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Man Is Forced to Go to the Hospital After He’s Attacked by a Shark. That’s When the Doctors See It.

Eugene Finney is probably the only man on the planet who can honestly say that he is glad he was attacked by a great white shark. In fact, it’s fair to say that the shark saved his life.

As WSB-TV News reports, it started when Finney, who lives in Massachusetts, took his children and girlfriend on a vacation to California. While enjoying a day at the shore in Huntington Beach, Finney was swimming with his ten-year-old daughter, Temple, when he felt something hit him in the back with tremendous force.

“Harder than I’ve ever been hit in my life,” Finney told the San Jose Mercury News.

Finney says he was about 20 feet deep when he was hit. Disoriented and in pain, he fought his way back to the surface and headed back to the beach. As he rinsed off, Finney still didn’t know what had struck him, even after his daughter pointed out the long, bloody gash on his back. Then they noticed that the lifeguards were calling people in, and that shark fins had been spotted in the water.

Finney was still doubtful that he had run into a shark, but when a surfer was attacked by a great white the next day at the same beach, he no longer had any doubt.

In the meantime, the pain in Finney’s back and upper body was getting progressively worse. Flying home was agony and he was unable to sleep at night. On July 13, five days after the attack, he returned to work, determined to push through the pain. However, as soon as his supervisor learned about the shark attack, he ordered Finney to the doctor.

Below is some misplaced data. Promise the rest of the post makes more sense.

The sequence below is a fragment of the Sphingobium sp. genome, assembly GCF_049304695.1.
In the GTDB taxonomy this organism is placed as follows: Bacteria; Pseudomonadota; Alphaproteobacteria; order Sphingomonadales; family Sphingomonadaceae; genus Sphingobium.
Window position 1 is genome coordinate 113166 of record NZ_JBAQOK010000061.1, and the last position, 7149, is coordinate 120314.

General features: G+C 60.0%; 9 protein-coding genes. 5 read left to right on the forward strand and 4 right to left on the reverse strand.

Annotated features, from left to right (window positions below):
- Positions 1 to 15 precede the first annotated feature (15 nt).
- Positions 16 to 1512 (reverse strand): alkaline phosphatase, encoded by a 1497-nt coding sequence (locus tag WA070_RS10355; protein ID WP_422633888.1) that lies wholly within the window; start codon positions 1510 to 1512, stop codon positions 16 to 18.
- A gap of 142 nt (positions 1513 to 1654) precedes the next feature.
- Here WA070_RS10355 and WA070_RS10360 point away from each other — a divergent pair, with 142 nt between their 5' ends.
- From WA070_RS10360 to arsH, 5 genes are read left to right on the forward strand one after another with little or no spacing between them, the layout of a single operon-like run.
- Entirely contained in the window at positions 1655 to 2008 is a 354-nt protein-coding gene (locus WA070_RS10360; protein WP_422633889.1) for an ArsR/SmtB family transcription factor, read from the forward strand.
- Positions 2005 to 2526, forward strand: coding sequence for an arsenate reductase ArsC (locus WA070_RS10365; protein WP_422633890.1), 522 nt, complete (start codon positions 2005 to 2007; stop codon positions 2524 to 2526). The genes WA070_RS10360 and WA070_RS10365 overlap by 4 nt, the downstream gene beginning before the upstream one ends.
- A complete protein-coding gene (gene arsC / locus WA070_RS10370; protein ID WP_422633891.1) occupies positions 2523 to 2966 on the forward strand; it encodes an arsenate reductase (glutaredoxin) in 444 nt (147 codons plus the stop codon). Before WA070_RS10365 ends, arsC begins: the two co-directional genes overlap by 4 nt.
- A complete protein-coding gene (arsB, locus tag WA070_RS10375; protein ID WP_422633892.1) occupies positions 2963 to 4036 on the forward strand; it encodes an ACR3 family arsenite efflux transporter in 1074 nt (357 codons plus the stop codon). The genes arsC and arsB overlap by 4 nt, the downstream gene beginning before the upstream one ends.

“I said, I guess I’m going to have to go to the doctor after work,” Finney told the Mercury News. “[My boss] told me, ‘No, you’re going to the doctor now. You don’t look good.’”

Finney drove himself to the emergency room in so much pain that he was now convinced that there was something more than a shark attack at the root of the problem. Doctors ran a series of tests on him and discovered the cause of his intense pain was, “interior bruising of the thoracic cavity, due to blunt-force trauma.”

But that wasn’t the only thing the doctors had found.

During the tests, they had also located a tumor on his kidney, its location indicative of cancer. Luckily, it was only a Stage 1 cancer, meaning they had caught it early, while treatment would still be relatively simple and the prognosis good. Finney’s grandmother had died of stomach cancer that may also have started in her kidneys, and he understood immediately how lucky he was.

“If they hadn’t made this incidental find, I wouldn’t have known until it was too late,” said Finney. “I could have ended up with cancer metastasizing all over my stomach area, and you don’t come back from that.”
Finney underwent surgery to remove the tumor and was recently pronounced to be 100% cancer-free. Now he believes that the shark attack has a deeper meaning.

“[T]he incident with the shark was a message from God, a message from someone,” Finney said, acknowledging that the shark saved his life. “It could have bitten me, but it nudged me just enough.”

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